• These are just a few of the ways the fleur de lis can be used in interior decorating.

  • Because the design is so popular, fleur de lis decorations can be found in all sorts of home stores - they don't have to be ones that sell French or French-style items.

  • However, there are places that sell fleur de lis items specifically.

  • One of the great things about the fleur de lis decorations is that it has been around for hundreds of years and has always remained popular.

  • If you have a beach house, a cabin in the woods, or you're just passionate about a specific design, such as Fleur de lis or even rooster's, decorative tiles were made for you.

  • You may go with a more formal appeal with a fleur de lis or a brocade look.

  • Other motifs include the Myrtle leaf, corn, fruits, vegetables and in modern time, the fleur de lis (originally the sign for royalty and noblemen).

  • Bring a touch of decorative history to your bathroom or kitchen design with fleur de lis copper sinks.

  • Worn by royalty and included in many coat-of-arms, the fleur de lis symbol is seen most frequently today in architecture.

  • Seen in wrought iron gates, tiles, walls, stone and glass, the fleur de lis image brings subtle detail to all areas of the home.

  • If handmade tiles containing the fleur de lis image grace the bathroom or backsplash walls, complete the artisan look with a handmade copper sink embossed with the fleur de lis design.

  • Make a fleur de lis vessel sink the showpiece of a formal powder room.

  • The fleur de lis image can be found nearly everywhere today.

  • The classic and subtle detail of the fleur de lis can be an attractive addition to many areas of the home.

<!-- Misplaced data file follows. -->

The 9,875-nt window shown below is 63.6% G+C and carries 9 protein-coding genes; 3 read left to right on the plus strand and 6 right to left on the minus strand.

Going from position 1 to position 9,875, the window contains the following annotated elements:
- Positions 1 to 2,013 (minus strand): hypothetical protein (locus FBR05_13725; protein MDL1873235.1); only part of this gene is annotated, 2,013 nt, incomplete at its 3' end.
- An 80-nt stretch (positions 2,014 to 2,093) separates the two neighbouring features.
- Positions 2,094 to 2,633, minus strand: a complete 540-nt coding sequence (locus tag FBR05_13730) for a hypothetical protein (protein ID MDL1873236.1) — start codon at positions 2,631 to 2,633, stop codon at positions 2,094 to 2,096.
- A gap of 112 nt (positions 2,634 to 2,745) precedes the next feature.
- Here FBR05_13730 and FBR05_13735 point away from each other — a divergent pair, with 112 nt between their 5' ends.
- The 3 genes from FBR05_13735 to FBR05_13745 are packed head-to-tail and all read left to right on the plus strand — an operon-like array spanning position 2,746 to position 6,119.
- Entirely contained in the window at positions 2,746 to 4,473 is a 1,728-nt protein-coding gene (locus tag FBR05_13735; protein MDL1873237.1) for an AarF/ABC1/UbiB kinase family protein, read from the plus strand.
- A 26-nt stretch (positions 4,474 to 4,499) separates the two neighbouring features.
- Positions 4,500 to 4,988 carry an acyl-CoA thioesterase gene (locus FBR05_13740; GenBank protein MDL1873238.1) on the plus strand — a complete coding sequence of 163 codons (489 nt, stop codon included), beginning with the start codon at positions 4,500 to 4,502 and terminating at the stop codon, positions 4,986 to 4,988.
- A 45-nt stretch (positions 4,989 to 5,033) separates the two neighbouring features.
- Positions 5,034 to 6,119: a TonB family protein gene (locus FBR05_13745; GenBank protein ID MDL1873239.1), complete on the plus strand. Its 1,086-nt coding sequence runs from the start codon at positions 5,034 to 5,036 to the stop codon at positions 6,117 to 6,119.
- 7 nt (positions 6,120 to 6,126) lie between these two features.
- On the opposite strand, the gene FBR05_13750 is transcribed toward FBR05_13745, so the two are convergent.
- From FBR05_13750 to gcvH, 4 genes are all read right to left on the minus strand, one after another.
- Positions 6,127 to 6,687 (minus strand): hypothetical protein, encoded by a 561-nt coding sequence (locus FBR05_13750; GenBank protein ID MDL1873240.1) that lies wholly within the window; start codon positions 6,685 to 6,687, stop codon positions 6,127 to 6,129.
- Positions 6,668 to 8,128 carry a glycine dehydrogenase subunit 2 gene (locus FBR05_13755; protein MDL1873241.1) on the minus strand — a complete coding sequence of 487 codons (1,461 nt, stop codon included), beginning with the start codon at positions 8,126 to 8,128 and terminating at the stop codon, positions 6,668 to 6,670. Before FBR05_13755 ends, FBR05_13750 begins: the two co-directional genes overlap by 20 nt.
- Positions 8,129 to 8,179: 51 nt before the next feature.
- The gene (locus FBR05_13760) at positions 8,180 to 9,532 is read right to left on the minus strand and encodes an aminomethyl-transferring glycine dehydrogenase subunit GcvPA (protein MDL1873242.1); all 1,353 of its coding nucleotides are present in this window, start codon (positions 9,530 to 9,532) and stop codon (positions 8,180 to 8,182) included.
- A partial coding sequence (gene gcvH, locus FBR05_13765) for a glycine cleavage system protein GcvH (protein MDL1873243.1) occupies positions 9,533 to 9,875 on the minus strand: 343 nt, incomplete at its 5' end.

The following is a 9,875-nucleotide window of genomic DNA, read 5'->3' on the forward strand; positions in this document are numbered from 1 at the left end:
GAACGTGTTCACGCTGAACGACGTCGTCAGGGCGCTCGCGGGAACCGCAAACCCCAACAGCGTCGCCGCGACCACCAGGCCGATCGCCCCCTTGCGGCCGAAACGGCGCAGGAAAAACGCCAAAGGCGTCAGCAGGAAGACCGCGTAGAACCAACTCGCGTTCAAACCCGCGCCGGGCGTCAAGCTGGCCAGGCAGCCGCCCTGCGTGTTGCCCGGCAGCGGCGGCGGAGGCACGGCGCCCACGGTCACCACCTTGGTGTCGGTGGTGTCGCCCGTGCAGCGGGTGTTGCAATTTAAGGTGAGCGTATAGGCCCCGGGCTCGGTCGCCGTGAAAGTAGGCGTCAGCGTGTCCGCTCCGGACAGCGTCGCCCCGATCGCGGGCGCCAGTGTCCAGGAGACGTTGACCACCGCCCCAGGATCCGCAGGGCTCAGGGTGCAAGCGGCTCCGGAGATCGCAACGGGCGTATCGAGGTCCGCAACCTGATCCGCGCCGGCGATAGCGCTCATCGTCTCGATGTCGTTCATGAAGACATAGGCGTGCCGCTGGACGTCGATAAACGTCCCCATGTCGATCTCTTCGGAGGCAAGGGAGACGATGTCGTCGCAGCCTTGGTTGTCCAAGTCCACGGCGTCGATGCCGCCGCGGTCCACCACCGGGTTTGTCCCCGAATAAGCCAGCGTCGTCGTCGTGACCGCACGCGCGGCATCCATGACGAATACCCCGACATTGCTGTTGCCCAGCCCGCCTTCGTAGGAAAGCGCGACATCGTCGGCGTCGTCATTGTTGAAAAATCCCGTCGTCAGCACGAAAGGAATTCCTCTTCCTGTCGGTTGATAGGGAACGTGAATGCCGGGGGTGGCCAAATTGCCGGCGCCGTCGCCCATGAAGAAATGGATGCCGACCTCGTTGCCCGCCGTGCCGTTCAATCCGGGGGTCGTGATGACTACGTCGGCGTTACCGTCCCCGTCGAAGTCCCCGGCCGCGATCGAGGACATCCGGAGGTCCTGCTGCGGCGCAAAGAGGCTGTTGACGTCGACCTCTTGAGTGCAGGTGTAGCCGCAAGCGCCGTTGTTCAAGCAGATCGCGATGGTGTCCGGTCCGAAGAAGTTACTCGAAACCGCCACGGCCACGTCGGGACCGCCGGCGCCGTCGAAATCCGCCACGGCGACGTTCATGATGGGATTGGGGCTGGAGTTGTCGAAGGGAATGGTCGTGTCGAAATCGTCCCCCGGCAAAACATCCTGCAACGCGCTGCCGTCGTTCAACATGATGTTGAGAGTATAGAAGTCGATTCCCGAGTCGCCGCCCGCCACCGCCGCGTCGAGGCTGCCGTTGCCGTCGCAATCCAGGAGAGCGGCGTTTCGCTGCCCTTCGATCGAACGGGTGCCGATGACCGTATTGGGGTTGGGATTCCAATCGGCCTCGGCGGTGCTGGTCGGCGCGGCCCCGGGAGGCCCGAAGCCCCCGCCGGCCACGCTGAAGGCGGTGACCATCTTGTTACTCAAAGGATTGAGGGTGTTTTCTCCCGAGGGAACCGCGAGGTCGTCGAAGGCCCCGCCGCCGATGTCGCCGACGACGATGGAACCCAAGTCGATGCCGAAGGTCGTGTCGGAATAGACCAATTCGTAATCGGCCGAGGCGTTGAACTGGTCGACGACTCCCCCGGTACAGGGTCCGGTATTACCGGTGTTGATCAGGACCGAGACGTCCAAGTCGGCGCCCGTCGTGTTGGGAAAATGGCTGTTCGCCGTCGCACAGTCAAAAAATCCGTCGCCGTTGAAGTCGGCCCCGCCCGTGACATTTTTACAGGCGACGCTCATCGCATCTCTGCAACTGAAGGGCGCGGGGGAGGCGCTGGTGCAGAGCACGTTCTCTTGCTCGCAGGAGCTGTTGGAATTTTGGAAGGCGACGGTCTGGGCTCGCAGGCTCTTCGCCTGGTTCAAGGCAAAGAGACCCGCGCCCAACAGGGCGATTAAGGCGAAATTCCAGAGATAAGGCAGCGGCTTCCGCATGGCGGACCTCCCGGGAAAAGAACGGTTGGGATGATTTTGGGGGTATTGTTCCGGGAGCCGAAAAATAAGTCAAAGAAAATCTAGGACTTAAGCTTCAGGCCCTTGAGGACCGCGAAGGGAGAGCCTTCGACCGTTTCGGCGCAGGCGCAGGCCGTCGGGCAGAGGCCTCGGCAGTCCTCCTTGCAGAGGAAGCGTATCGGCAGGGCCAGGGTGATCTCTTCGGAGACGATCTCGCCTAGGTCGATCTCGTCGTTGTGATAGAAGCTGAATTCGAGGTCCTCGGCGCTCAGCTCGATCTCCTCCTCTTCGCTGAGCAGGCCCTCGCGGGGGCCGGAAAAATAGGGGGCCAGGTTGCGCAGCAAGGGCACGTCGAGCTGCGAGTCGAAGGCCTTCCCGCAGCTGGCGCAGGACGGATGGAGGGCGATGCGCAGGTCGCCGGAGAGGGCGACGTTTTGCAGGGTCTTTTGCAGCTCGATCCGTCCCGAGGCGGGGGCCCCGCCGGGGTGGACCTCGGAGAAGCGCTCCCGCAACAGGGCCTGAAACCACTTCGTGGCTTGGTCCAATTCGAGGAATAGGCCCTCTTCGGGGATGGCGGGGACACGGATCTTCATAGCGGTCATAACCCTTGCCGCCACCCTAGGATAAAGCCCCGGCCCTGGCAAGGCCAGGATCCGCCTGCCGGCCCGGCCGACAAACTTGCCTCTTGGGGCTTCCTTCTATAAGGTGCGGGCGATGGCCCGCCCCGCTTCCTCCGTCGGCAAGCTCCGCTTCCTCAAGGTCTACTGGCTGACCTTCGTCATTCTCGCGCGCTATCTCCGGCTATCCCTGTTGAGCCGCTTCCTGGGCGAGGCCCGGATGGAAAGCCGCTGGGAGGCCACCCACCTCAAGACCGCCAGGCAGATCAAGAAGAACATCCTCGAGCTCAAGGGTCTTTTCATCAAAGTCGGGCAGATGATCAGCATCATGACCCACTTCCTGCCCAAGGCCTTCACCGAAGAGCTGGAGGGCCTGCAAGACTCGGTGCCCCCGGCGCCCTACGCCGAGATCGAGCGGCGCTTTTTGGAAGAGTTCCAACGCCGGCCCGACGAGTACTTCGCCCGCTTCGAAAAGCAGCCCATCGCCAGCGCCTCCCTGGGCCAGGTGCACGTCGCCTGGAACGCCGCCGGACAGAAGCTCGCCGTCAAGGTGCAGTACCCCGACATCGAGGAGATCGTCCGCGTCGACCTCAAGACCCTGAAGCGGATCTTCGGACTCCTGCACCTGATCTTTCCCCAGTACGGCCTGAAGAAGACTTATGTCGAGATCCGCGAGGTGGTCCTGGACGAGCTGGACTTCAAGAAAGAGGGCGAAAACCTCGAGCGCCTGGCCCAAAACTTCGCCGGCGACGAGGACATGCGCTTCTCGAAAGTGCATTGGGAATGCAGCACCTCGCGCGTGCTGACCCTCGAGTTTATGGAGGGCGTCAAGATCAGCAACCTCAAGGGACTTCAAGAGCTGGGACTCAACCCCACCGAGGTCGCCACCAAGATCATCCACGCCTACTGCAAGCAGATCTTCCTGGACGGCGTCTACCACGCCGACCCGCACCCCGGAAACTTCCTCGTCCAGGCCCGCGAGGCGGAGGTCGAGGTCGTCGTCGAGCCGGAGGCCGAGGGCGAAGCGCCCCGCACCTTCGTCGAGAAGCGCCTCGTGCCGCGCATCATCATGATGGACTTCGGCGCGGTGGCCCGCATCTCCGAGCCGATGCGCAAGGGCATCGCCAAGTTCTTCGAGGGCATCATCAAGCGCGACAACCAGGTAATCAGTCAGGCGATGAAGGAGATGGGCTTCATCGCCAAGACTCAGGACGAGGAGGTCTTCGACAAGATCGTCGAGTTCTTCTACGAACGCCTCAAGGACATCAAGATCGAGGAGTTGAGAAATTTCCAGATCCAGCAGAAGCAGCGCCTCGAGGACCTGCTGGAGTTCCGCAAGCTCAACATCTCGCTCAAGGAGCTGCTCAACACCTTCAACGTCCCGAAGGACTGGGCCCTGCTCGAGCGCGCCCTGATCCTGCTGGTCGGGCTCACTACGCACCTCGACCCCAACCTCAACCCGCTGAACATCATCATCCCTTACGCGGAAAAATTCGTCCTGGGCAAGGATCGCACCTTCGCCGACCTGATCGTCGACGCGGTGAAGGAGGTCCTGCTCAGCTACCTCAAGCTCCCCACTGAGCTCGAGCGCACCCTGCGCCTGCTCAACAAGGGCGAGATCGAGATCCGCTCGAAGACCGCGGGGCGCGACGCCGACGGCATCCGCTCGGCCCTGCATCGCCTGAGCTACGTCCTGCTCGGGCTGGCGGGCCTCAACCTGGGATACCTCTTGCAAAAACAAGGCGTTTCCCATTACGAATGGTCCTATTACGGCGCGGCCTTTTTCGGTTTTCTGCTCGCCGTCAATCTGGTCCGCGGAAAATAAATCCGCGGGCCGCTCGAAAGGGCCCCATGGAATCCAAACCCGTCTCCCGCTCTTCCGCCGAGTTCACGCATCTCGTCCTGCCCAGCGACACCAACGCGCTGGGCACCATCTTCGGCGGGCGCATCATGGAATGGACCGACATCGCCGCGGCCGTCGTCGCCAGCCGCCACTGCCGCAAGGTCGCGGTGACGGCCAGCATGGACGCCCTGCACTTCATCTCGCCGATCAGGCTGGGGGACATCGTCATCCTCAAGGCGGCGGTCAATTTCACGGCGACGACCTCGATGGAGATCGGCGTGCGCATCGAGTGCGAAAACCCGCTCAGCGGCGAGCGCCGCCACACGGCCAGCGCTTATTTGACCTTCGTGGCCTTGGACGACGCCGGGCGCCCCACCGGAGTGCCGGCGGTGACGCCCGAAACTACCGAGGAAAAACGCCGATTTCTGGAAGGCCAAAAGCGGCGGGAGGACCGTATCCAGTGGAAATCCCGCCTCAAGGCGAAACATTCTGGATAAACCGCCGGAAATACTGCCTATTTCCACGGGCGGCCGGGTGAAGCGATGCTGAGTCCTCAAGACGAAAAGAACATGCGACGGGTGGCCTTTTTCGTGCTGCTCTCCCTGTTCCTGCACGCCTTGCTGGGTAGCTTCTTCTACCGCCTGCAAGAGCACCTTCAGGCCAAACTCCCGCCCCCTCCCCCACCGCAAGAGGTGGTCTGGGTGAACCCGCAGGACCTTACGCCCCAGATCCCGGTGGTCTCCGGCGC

• From window coverings to canisters, you can find a way to include the fleur de lis in nearly any design.

  • French provincial kitchen designs rarely go out of style, and included in the vivid colors and varied materials is the fleur de lis.

  • Incorporate a fleur de lis copper sink, or some scatter some decorative tiles hand painted with the image across the backsplash to add detail to and authenticity to the design.

  • Make a statement with a formal entryway in your home that includes the fleur de lis.

  • Embossed, handmade tile borders which incorporate the fleur de lis design can be used anywhere in the bathroom.

  • Throw pillows with a large image of the fleur de lis on the front are the perfect finishing touch to many bedroom designs.

  • Choose a fabric with a background color that is repeated throughout the room, and with the image of the fleur de lis in a contrasting color.

  • Wrought iron railings, hand rails and banisters are the perfect way to display the fleur de lis.

  • Scrolling metal work lends itself perfectly to hiding the image of the fleur de lis throughout the body of the work.

  • The stencil design should match your theme or be a general one for weddings, such as hearts, flowers or fleur de lis.

  • There is a very subtle fleur de lis design on the outside of each boot, only noticeable when it catches the light.

  • Carole offers a specific line of items called Woof Fleur de lis whose profits are donated specifically for dog and cat rescues in New Orleans.

  • Woof Fleur de lis - Each of these pewter charms can be used on your pet's collar or as key chain.

  • Fleur de Lis, meaning lily flower was adopted as a symbol of the French monarchy around the 12th century, first as a gold fleur-de-lis on a blue background, and later on a white background.

  • Joan of Arc carried a banner with fleur-de-lis during her battles against the Dauphin.

  • The steel gray color metal buckle has a friction closure with a fleur-de-lis design cutout.

  • The Universal Emblem, the fleur-de-lis, also appears on the buckle face.

  • The scouting badge with the trefoil or fleur de lis remains a part of the Italy Girl Scout uniform.